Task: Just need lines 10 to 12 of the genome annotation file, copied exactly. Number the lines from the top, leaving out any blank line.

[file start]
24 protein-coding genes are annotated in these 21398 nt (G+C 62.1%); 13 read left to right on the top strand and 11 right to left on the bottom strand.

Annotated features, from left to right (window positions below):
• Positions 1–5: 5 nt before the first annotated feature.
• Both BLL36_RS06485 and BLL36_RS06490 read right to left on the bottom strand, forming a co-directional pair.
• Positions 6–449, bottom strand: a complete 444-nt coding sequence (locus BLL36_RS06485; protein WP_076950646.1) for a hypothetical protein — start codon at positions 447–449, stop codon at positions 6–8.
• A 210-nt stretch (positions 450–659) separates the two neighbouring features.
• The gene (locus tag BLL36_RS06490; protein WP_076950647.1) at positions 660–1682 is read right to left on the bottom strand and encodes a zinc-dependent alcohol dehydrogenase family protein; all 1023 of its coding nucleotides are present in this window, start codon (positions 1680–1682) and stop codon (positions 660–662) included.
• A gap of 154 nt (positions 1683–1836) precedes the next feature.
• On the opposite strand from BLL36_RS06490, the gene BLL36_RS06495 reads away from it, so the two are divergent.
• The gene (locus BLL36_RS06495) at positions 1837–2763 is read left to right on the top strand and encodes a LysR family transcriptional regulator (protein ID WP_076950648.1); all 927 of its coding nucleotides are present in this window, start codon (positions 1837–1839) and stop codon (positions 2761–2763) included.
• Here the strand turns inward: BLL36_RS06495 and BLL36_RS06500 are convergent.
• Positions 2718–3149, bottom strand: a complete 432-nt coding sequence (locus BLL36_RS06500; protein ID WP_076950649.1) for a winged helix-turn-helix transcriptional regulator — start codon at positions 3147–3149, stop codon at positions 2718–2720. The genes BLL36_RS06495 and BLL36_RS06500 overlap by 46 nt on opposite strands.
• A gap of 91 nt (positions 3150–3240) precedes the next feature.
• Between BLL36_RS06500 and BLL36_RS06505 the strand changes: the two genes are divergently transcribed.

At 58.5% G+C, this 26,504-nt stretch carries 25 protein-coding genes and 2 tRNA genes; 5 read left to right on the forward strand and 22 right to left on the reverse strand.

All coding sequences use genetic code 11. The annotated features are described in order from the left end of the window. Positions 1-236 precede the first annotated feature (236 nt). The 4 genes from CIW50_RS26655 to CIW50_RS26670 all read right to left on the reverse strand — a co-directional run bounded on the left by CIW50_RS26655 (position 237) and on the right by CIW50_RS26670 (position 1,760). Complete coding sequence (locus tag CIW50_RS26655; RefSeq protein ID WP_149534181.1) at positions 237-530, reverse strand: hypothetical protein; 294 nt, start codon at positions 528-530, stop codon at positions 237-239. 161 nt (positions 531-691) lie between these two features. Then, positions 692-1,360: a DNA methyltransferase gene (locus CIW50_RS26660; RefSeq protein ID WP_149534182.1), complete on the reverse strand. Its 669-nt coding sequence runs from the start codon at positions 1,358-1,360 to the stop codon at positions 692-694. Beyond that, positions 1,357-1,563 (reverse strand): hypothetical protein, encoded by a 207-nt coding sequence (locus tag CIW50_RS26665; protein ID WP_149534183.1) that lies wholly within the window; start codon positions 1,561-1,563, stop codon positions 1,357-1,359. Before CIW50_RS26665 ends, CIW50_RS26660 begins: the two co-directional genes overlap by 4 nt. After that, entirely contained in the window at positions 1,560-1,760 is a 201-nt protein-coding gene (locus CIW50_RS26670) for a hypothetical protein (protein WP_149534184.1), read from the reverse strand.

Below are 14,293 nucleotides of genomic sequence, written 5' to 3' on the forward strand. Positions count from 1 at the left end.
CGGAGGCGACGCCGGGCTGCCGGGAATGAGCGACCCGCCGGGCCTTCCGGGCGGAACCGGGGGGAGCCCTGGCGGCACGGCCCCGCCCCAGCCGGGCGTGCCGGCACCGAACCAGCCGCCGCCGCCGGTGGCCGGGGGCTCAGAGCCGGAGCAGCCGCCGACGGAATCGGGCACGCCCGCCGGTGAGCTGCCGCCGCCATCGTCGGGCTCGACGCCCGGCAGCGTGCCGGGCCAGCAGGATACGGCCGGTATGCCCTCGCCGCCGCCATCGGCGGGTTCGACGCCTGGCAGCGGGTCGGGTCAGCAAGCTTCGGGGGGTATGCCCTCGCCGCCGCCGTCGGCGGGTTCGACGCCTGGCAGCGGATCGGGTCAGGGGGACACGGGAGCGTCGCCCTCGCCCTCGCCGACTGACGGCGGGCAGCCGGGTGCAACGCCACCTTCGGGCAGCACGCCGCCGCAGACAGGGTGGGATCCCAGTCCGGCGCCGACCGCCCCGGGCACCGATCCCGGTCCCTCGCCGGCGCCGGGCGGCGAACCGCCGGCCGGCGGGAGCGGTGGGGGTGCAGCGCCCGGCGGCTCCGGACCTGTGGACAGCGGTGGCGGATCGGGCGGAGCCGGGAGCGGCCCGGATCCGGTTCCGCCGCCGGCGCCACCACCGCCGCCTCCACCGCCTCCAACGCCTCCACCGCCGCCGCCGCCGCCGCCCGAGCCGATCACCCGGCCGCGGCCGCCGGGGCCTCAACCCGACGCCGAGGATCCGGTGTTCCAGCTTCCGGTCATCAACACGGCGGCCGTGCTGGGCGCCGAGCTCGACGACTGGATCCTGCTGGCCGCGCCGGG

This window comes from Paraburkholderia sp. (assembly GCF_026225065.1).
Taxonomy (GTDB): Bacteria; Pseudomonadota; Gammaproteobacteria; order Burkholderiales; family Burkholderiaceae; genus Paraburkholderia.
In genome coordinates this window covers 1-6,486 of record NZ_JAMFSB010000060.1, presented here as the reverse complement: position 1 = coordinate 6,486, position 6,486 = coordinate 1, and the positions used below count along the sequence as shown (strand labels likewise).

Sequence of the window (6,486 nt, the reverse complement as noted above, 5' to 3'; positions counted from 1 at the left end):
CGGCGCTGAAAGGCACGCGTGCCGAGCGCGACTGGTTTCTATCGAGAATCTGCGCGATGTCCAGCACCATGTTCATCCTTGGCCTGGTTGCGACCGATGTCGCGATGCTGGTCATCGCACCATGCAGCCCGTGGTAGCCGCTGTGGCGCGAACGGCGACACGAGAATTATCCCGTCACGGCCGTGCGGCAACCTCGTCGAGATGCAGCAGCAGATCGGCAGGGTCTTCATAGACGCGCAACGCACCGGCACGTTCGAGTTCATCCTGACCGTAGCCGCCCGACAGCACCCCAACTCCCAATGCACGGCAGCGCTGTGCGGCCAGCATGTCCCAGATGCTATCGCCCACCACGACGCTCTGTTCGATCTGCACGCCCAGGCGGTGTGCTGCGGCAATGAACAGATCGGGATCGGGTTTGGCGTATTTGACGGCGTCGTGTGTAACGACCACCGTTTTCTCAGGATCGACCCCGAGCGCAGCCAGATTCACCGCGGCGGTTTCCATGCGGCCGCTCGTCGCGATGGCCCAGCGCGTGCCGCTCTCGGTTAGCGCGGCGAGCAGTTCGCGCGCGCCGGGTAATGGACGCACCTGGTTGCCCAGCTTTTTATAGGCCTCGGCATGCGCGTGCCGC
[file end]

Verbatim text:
• The gene (locus BLL36_RS06495) at positions 1837–2763 is read left to right on the top strand and encodes a LysR family transcriptional regulator (protein ID WP_076950648.1); all 927 of its coding nucleotides are present in this window, start codon (positions 1837–1839) and stop codon (positions 2761–2763) included.
• Here the strand turns inward: BLL36_RS06495 and BLL36_RS06500 are convergent.
• Positions 2718–3149, bottom strand: a complete 432-nt coding sequence (locus BLL36_RS06500; protein ID WP_076950649.1) for a winged helix-turn-helix transcriptional regulator — start codon at positions 3147–3149, stop codon at positions 2718–2720. The genes BLL36_RS06495 and BLL36_RS06500 overlap by 46 nt on opposite strands.